AIA Guide to Columbus

Columbus, Ohio, the largest city in Ohio, has, since its founding in 1812, been home to many impressive architectural landmarks. The AIA Guide to Columbus, produced by the Columbus Architecture Foundation, highlights the significant buildings and neighborhoods in the Columbus metropolitan area. Skillfully blending architectural interest with historic significance, The AIA Guide to Columbus documents approximately 160 buildings and building groups and is organized geographically.

Each chapter provides an opportunity to explore a special area of Columbus’s built environment. The Columbus Architecture Foundation has been affiliated with the American Institute of Architects(AIA), Columbus Chapter, for more than thirty years. Its first book project was Architecture Columbus, published in 1976. This new companion volume updates coverage of the buildings and provides a portable, accessible guide to the city’s architectual history.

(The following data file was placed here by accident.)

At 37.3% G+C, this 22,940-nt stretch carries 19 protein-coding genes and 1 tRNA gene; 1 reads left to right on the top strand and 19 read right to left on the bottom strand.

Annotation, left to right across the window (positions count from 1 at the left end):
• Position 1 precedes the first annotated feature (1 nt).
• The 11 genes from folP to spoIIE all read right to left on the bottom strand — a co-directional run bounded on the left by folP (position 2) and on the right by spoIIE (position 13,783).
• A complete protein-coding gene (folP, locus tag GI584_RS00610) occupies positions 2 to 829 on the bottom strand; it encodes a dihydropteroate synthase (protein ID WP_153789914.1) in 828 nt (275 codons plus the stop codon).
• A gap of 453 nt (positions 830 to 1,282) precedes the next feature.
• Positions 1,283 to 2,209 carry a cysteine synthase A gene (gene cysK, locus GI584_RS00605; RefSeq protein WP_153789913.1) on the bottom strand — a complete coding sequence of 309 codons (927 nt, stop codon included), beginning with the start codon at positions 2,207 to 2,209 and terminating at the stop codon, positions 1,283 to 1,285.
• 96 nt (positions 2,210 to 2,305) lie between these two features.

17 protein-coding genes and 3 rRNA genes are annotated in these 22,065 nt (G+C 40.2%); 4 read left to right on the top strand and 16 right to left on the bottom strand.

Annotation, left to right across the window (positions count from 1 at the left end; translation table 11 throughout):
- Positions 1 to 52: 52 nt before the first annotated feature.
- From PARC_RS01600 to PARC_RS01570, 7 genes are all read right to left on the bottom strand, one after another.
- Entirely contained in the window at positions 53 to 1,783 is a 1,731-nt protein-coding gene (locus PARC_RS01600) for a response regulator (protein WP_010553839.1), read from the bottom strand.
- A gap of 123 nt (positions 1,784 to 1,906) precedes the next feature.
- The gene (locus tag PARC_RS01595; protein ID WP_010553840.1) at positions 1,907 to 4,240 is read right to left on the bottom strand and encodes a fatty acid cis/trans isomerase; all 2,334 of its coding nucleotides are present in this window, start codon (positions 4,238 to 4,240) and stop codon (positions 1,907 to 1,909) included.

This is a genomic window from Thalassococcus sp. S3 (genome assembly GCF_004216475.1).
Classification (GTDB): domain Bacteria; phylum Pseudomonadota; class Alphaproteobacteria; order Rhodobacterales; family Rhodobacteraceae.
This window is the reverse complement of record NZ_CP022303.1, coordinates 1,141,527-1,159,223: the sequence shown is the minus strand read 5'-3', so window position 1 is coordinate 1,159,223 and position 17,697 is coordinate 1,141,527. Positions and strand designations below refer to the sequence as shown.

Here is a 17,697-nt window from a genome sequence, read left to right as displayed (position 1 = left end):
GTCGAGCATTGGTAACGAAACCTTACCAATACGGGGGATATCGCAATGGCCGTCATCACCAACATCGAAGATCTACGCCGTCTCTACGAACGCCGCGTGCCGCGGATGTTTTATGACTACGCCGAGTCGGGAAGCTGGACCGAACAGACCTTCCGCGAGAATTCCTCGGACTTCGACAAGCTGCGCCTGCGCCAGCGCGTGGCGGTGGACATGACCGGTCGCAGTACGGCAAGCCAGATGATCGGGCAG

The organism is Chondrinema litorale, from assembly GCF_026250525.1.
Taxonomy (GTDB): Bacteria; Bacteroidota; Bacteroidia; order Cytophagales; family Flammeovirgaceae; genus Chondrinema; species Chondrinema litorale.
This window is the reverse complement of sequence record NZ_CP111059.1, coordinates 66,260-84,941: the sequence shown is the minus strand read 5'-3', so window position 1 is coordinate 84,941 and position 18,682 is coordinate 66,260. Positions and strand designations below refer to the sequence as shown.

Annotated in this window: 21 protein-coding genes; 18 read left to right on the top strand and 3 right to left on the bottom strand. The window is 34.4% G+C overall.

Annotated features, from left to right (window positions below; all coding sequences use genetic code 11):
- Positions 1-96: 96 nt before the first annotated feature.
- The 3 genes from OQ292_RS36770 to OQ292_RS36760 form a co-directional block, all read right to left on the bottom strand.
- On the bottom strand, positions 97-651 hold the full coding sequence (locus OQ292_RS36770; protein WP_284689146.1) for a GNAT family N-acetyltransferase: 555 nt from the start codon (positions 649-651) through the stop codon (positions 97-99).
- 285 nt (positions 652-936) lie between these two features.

The AIA Guide to Columbus identifies buildings designated as historic and those that have won awards, and includes information on architectural styles, excellent photographs, maps, a glossary, and an index. The focus is on easy touring, whether the reader is walking or driving. Students, visitors, and residents with a penchant for knowing more about their city will enjoy discovering the rich heritage of Columbus’s downtown, special districts, and neighborhoods.

Click here to order your copy.

 

 

Downtown Architecture Map

To increase awareness of high-profile and noteworthy architecture in central Ohio, AIA Columbus is distributing a map, complete with photos and descriptions, of architecturally significant buildings Downtown free of charge to the central Ohio community.

“This is the first focused effort of this type to assemble an overview of significant historic and modern architecture in Downtown Columbus,” said Richard Buchsieb, AIA. “It’s important to note, however, that this is a very abbreviated version of the important architectural contributions to our community.”

Click here to download part one of the map. Part two.

If you would like to have a paper copy mailed to you please request one through Jessie Masters

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